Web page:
Erika Langford, 80, of Tyler did not have a lot of firsthand experience with Alzheimer’s disease until her husband was diagnosed with it about seven years ago.
As the months passed, questions arose on how to live with it and how to plan for difficult days that lay ahead.
“It gave me all sorts of suggestions on what I could do,” Ms. Langford said. “They take you under their wing. For 50 years we had a wonderful marriage. He always took good care of me, and now the roles are reversed.”
About 5 million older Americans and counting have the disease, and the number is expected to triple within the next 40 years, she said.
About 4,500 Smith County residents are affected by the disease.
Officials are hoping the first Wings Over Tyler air show is an enormous success. Texas Wounded Warrior is the second benefactor of the event.
“Every dollar raised by this event is put to good use,” Ms. Huff said. “The money stays right here — it doesn’t go outside of Smith County.”
The agency uses the funds to provide family support and disease education, including group meetings and special classes.
There’s also a day club for people affected by Alzheimer’s, providing a welcome break for patients and their caregivers.
Chris Langford, 50, said his father’s disease moved slowly, so there was some time to learn about the disease and figure out how to support both his parents.
He credits the alliance with providing answers.
“It was a huge support emotionally, knowing what resources are there,” he said. “Truly, in the general population, even your close friends don’t really know how to help you — it’s a very misunderstood disease.”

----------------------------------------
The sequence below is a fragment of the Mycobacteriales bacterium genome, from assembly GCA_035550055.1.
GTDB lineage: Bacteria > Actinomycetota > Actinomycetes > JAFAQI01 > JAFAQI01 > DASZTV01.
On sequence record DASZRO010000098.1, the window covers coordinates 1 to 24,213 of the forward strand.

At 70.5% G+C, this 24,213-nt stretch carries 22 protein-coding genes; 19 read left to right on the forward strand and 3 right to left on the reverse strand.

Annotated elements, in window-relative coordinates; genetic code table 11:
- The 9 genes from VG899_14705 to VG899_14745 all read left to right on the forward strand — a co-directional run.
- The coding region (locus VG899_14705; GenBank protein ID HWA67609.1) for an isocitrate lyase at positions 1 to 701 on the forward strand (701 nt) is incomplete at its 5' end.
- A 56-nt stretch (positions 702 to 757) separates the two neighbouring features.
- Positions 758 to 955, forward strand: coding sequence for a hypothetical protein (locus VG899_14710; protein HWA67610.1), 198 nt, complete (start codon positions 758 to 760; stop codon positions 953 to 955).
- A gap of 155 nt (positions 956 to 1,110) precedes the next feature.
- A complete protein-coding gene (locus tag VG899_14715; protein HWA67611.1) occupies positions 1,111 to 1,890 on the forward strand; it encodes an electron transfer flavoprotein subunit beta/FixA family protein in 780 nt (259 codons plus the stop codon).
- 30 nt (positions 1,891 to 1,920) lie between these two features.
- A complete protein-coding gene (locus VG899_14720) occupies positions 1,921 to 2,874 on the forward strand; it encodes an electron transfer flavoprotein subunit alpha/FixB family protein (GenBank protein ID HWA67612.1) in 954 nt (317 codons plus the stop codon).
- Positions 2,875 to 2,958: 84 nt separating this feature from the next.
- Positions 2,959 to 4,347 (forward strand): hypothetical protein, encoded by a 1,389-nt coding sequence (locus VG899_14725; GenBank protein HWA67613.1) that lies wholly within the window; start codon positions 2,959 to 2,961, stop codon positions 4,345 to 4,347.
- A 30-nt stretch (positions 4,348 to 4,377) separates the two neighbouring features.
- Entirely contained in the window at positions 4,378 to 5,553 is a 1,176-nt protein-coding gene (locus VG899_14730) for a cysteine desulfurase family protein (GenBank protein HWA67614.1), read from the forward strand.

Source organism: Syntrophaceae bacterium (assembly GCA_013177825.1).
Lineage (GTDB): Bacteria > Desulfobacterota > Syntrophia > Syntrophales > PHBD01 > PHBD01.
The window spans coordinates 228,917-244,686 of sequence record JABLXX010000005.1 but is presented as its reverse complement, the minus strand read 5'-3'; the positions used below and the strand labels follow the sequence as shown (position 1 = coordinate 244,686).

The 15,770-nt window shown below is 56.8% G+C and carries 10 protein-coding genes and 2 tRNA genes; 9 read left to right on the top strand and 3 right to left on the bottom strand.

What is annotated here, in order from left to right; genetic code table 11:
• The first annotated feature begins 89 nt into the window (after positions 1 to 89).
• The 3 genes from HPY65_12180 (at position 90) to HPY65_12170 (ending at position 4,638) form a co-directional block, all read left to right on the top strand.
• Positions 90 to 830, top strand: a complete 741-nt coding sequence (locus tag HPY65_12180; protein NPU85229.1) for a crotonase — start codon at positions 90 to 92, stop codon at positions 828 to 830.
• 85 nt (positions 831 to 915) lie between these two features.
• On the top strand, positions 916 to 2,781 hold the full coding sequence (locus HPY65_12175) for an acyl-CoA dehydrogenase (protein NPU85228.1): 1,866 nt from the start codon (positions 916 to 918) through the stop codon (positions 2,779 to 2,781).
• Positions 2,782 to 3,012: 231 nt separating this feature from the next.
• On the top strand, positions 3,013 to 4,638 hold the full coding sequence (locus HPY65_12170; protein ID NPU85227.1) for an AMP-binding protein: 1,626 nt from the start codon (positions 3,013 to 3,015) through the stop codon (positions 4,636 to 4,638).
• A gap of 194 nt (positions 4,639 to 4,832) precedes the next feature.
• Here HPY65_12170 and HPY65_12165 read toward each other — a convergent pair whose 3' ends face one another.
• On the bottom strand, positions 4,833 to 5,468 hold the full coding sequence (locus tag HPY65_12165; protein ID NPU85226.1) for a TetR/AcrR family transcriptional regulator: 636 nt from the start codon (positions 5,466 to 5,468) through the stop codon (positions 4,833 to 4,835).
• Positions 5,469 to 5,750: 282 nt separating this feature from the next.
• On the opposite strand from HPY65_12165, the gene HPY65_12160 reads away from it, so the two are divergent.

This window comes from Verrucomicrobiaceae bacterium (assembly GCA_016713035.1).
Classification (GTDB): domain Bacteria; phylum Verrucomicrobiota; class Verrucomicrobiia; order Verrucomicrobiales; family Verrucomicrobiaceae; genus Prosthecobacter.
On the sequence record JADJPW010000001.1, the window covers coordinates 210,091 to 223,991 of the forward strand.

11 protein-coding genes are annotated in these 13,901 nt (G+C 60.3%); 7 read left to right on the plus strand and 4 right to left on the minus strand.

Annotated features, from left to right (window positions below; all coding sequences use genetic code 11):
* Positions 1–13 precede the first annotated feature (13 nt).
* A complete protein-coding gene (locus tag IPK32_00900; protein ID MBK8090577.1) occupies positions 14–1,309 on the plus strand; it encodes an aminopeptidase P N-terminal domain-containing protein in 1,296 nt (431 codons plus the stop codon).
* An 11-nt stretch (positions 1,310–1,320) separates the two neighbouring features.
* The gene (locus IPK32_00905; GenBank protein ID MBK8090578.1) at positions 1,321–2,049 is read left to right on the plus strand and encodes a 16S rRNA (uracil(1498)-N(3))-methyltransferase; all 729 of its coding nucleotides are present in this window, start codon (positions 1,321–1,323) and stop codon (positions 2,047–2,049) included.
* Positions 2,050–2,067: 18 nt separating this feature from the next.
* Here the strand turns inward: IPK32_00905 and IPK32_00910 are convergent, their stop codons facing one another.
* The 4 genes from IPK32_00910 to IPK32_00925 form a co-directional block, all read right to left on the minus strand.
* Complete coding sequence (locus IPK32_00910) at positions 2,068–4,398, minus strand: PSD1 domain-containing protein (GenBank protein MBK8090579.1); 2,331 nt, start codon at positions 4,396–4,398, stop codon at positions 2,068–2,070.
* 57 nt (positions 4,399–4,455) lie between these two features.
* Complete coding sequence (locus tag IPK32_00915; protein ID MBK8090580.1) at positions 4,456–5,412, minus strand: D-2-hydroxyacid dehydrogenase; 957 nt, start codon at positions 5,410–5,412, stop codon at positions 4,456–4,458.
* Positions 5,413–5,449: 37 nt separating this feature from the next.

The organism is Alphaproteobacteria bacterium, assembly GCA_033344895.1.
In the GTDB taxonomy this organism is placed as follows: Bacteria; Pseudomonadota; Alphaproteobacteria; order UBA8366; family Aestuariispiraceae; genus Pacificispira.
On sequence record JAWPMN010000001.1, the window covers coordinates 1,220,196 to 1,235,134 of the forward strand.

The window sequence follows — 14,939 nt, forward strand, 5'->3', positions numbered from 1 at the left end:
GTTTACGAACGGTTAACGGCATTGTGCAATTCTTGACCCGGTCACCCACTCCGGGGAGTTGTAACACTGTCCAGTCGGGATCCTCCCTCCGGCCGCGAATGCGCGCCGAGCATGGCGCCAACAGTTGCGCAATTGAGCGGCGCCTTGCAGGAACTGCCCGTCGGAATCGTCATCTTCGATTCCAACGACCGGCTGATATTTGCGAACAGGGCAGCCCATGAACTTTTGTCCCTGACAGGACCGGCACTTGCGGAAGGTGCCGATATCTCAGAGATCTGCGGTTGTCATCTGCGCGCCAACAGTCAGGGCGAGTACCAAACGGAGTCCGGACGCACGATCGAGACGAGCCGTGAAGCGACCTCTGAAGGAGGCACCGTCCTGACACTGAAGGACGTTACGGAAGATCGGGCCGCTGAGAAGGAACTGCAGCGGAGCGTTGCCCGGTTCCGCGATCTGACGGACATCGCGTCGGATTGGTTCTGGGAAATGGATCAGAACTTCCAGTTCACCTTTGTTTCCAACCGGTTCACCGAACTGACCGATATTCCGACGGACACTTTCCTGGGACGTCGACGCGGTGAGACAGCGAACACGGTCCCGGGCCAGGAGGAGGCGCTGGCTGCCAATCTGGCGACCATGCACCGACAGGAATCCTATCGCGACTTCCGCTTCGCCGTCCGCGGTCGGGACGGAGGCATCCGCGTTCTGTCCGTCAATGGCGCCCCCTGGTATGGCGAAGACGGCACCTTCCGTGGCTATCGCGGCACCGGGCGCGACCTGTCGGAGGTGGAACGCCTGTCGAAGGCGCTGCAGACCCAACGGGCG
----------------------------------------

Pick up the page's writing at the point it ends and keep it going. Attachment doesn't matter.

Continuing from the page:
Alliance executive director Jana Humphrey said funding is critical not only for family programs but also for education and community outreach.
Early diagnosis is vital so patients can begin taking medication to delay progression of the disease, she said.
Warning signs of the disease are often subtle, such as struggles to complete familiar tasks and changing appearances as people forget basic grooming habits, agency officials said.
Educating people on what those signs can mean and how to live with a disease diagnosis is critical for all concerned, Ms. Humphrey said, adding, “The more proactive we can be, the better.”
The agency receives some support from the Area Agency on Aging in East Texas and local funding sources, but sluggish economic conditions affect the level of support, officials said.
“I think cuts will continue,” Ms. Humphrey said.
That’s what makes benefits such as July’s Wings Over Tyler air show so important, agency officials said.
“It helps with awareness so that more people know there is help,” Ms. Humphrey said.
“It can be a very scary thing,” she said. “Someone is there. You are not alone with this disease.”
To learn more about the alliance, call 903-509-8323 or visit www.alzalliance.org.